Brussels, 01 March 2023
Dear Members of the European Parliament
On behalf of the undersigned NGOs and beverage industry associations, and in light of the upcoming vote on the ENVI Committee’s report on the EU Strategy for Sustainable and Circular Textiles, we want to raise your attention to the issue of downcycling PET beverage bottles in textiles claimed to be “sustainable” or “circular”.
The Strategy presented by the European Commission acknowledges as a growing source of concern the accuracy of green claims on textiles made by using recycled plastic polymers where these polymers do not actually come from fibre-to-fibre recycling but come instead from PET bottles. “Beyond the risk of misleading consumers, such a practice is not in line with the circular model for PET bottles, which are fit for being kept in a closed-loop recycling system for food contact materials,” according to the Strategy. The Strategy adds that textile businesses should be encouraged to “prioritise their efforts on fibre-to-fibre recycling and rather make claims on achievements to address this important challenge in closing the loop for textile products.”
We have indeed observed in recent years a worrying trend for non-food sectors (such as the textile sector) to make green claims related to the use of recycled material coming from the food-grade recyclable packaging the beverage sector puts on the EU market (and for which it finances the collection). Let’s be clear: this is not circularity.
In the EU today, an estimated 32% of PET drinks bottles collected for recycling remain in a closed loop – that is, recirculated into new bottles. The remaining 68% is cascaded (downcycled) into other PET product applications where it cannot be recovered and
recycled back into new bottles due to the change in its material properties.1
While this trend puts in danger the capacity of the beverage sector (and in particular of SMEs) to access the necessary food-grade recycled material to achieve the EU’s mandatory recycled content targets, we believe it also goes against the principle of a circular economy where closed loop recycling should be promoted and where so-called “downcycling” is avoided.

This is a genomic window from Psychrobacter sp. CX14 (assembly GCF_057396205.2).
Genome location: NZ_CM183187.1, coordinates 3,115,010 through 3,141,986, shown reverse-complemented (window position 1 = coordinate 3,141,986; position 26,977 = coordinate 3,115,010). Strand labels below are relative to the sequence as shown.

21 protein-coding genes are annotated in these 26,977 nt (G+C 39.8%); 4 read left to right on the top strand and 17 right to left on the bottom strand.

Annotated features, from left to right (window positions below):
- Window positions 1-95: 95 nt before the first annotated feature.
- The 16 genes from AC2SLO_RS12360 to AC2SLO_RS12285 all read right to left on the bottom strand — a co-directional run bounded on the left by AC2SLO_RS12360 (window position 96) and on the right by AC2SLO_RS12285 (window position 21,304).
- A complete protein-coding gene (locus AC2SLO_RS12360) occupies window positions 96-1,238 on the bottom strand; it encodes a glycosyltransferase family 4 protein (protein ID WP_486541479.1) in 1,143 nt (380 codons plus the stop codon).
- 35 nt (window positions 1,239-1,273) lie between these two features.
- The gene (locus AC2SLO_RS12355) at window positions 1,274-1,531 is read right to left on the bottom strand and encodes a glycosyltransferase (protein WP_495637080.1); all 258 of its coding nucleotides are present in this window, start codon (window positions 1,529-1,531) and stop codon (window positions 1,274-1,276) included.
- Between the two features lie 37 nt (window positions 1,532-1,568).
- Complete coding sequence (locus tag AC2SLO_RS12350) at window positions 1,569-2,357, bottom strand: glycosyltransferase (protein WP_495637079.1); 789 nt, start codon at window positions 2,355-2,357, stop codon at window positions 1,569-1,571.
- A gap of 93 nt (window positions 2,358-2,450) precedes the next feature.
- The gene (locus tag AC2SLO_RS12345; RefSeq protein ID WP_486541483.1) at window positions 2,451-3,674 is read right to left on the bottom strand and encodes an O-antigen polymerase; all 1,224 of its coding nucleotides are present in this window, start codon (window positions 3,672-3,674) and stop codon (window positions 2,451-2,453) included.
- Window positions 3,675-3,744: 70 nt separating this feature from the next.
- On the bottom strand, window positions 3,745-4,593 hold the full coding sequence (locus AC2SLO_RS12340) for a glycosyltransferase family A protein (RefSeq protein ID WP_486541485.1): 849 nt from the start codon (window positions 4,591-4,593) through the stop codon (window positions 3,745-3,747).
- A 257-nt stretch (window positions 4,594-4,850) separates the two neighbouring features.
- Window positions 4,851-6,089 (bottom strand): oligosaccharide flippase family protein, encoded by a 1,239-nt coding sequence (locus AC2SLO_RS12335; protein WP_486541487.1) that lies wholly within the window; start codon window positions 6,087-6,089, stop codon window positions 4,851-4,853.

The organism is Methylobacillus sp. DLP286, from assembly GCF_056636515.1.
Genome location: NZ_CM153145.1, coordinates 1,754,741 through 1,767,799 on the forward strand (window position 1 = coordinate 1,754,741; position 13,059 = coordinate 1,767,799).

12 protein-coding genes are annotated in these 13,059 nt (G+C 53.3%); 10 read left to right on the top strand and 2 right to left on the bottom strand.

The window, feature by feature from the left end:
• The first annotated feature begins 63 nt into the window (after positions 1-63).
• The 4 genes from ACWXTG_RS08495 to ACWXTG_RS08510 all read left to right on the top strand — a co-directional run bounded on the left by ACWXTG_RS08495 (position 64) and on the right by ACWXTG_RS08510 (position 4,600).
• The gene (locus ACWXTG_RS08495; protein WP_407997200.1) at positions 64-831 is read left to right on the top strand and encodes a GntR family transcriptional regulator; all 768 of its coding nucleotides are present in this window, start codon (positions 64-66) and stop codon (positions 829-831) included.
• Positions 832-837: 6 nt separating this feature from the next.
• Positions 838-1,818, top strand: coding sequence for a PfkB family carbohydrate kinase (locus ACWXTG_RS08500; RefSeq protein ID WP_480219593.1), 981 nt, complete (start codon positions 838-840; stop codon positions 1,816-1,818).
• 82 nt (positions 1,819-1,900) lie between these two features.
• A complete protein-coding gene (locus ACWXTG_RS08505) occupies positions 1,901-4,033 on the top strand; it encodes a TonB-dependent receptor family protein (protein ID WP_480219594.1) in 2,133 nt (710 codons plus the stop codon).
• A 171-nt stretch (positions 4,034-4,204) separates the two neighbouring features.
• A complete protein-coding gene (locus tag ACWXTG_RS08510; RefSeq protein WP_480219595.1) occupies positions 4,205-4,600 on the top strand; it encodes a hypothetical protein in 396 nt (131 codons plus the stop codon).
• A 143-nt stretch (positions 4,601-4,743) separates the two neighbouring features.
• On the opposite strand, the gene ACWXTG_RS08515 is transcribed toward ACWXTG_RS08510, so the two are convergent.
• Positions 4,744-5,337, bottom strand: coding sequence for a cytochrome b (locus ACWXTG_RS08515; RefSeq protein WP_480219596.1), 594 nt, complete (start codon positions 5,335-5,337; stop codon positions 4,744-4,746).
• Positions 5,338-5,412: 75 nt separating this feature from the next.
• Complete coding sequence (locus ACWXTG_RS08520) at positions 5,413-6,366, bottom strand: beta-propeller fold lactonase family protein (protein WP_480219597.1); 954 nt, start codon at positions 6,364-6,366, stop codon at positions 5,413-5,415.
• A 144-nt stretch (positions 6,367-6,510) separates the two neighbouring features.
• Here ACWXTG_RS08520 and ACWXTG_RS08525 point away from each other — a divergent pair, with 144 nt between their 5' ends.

We have been extremely pleased to see this critical issue being addressed in the EU Strategy for Sustainable and Circular Textiles, and recognised by the Rapporteur MEP Delara Burkhardt in her report which states that the European Parliament “agrees with the Commission that the production of clothing from recycled bottles is not consistent with the circular model for PET bottles and calls for extended producer responsibility schemes and other measures for textiles to incentivise investment in fibre-to-fibre recycling solutions and investments in sorting for reuse, ideally local.”
However, we are concerned by some proposed amendments to this report (especially amendments 274, 278, 279 and 280) that seem to tone down the clear signal sent by the Commission and MEP Delara Burkhardt.
We believe that prioritising bottle-to-bottle and fibre-to-fibre recycling is a fundamental objective and the proper legislative framework needs to be put in place urgently to make it happen in practice.
Therefore, we call on the members of the European Parliament to refrain from supporting amendments watering down the clear message against breaking the loop of PET bottles. Instead, the European Parliament should call for the concepts of high-quality and dosed-loop recycling to be incorporated and promoted in all relevant pieces of EU legislation (including the Packaging and Packaging Waste Regulation, the Green Claims Directive, the Empowering Consumers for the Green Transition Directive, the Waste Framework Directive, etc.), as an enabler for achieving circularity. Furthermore, a legal mechanism must be created to ensure that food-grade recycled materials are not downcycled anymore.
We would greatly appreciate it if you could consider our views and give us an opportunity to discuss this critical issue in the coming weeks. We thank you in advance for taking our concerns into consideration.
AIJN – European Fruit Juice Association
Changing Markets Foundation
Natural Mineral Waters Europe
Unesda – Soft Drinks Europe
Zero Waste Europe